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Box’s new data-management feature probably won’t bail you out if you’re still scrambling to figure out what to do about tomorrow’s GDPR deadline, but it will give administrators more flexibility in storing data around the world.

Users of Box Zones, which were designed to help satisfy local data-residency requirements imposed by certain countries, can now designate any one of seven global regions in which to store their data and manage all that data from any of those starting points, Box announced Thursday. Box built its business with data centers based in the U.S., and with help from partners added Zones as a way of giving users data storage options outside the U.S., but users were limited to two regions: the U.S. and one other.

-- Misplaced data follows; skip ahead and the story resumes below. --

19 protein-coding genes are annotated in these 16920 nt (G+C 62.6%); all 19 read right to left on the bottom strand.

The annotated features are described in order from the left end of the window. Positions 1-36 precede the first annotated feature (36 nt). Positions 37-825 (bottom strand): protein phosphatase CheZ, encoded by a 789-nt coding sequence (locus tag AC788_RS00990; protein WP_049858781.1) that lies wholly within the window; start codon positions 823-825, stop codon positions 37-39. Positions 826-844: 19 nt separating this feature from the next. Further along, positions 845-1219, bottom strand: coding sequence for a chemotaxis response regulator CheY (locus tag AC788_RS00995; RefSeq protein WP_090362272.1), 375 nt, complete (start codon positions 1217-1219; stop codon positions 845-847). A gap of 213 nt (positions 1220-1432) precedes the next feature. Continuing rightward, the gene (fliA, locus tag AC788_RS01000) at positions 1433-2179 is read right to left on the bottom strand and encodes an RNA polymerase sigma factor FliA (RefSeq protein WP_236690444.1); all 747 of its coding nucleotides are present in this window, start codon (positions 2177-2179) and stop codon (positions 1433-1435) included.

Now users of Box Zones will be able to store their data in multiple regions in Europe and Asia, as well as Canada and the U.S. One of the beauties of using a cloud service is that it usually doesn’t matter where your data is stored around the world, but data protection laws have been coming into fashion in some areas after unease about the U.S. government’s access to U.S.-based cloud services grew following the revelations exposed by Edward Snowden in 2013.

Global data laws are top of mind this week as Friday’s deadline to comply with Europe’s General Data Protection Act looms. The new multiple-zone feature for Box Zones goes live today, and while it could help companies comply with certain parts of the new law, there’s a lot more that companies have to do in order to comply.

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